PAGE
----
Whole Month: Season of Creation (2014 lectionary resources coming soon).
September 1 Labor Day (USA) (August 31, Labor Sunday)
September 15-October 15: Hispanic Heritage Month
Whole Month: A Season of Saints
October 5: World Communion Sunday (Discipleship Ministries Resources)
October 12: Children’s Sabbath (Discipleship Ministries Resources)
October 19: Laity Sunday
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Atmospherics -- First Families: Week 1: "A First Family Behaving Badly"
We begin the “First Families” series of texts this summer in what may seem an odd place. Far from an idyllic story of “the ideal home,” we encounter a story of rivalry, jealousy, perhaps some bullying, and exile. At the same time, we see God acting to bring blessing where even “Father Abraham” proved capable only of bringing division, danger, loss, and pain.
It’s not a new story in Genesis. The sibling rivalry of Cain and Abel had resulted in Abel’s death and Cain’s exile. Once agai,n here we find two brothers, though from different mothers, vying for attention and full acceptance, this time not from God, but from their human father, Abraham. At stake is the inheritance Abraham would convey to the one (and only one) who was considered the legitimate heir. Would it be his chronologically older son, Ishmael, born to his wife’s servant, Hagar? Or would it be the younger Isaac, born to Abraham’s “legitimate” wife, Sarah? Abraham’s decision, like God’s after Abel’s death, is to banish Hagar and Ishmael.
The questions this decision raises, and how Abraham reaches it, are enormous.
What is Abraham up to? How can he banish his son and the child’s mother just because his wife is worried about the inheritance? What about Sarah? Does her insecurity truly warrant what she demands? Is God endorsing what Sarah wants? (See verse 12.) Is Abraham hearing correctly? Did God really say such things?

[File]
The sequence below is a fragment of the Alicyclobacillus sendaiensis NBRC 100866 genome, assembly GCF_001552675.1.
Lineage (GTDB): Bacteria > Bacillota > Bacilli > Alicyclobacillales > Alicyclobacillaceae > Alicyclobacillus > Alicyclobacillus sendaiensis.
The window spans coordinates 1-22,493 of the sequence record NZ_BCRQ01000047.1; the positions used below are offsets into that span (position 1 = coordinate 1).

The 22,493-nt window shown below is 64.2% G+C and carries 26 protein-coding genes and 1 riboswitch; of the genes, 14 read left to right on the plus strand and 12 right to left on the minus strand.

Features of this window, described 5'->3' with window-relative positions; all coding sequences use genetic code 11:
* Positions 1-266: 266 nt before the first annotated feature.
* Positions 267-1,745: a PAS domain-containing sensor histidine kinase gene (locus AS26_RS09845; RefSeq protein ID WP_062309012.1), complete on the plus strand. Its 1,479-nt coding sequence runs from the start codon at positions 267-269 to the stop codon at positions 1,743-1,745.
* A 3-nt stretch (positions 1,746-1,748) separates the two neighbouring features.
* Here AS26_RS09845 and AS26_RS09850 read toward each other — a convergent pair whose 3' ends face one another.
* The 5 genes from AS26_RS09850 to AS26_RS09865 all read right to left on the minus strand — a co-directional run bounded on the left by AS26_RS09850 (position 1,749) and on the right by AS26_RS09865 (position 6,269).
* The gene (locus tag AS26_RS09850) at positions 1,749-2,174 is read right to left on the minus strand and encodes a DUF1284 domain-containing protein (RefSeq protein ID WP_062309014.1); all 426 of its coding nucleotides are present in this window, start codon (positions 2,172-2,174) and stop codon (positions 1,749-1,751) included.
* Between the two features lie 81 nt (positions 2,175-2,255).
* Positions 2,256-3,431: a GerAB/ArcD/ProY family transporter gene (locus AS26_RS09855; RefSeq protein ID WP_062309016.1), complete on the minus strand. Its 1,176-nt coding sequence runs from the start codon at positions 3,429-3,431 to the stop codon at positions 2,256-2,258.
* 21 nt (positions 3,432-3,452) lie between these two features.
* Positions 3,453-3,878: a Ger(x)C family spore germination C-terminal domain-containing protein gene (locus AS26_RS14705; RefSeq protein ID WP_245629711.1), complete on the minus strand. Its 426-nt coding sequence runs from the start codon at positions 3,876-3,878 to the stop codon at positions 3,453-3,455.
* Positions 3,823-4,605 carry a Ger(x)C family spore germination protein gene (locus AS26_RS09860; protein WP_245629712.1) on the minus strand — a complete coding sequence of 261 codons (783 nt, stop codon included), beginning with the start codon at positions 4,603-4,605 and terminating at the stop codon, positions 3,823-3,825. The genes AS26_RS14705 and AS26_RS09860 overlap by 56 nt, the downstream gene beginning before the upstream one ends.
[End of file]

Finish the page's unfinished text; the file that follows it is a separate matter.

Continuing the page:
The story clearly indicates God did say these things, and more. God tells Abraham it’s okay to throw Hagar and Ishmael out of the household because God will take care of them and make a nation of Ishmael (verse 13). God repeats that promise to Hagar after she is thrown out of the family and after she pleads that God not make her watch the death of her child (verse 18), which is to say, only after she has undergone a horribly traumatic experience.
Yes, God is good to God’s word. God does provide, and right away. God helps Hagar find a well at that very moment. She is able to raise Ishmael, and he marries a woman from Egypt. A new family line begins, a new family line equally blessed by God to beget a “great nation.”
What a place to start a series, right?
Right! It may be a great place for your congregation and those in your congregation beginning new journeys in ministry. It’s a reminder of the fully human nature of the church, and the fully divine provision in, through and sometimes despite the realities of our particular congregational communities. Are there jealousies in your congregation? Are there fears about who will “inherit” leadership in the church? Do you have some folks who would be just as happy to see others “thrown out” or at least leave? Ministry in Christ’s name and the Spirit’s power is supposed to happen in the context of a congregation like this?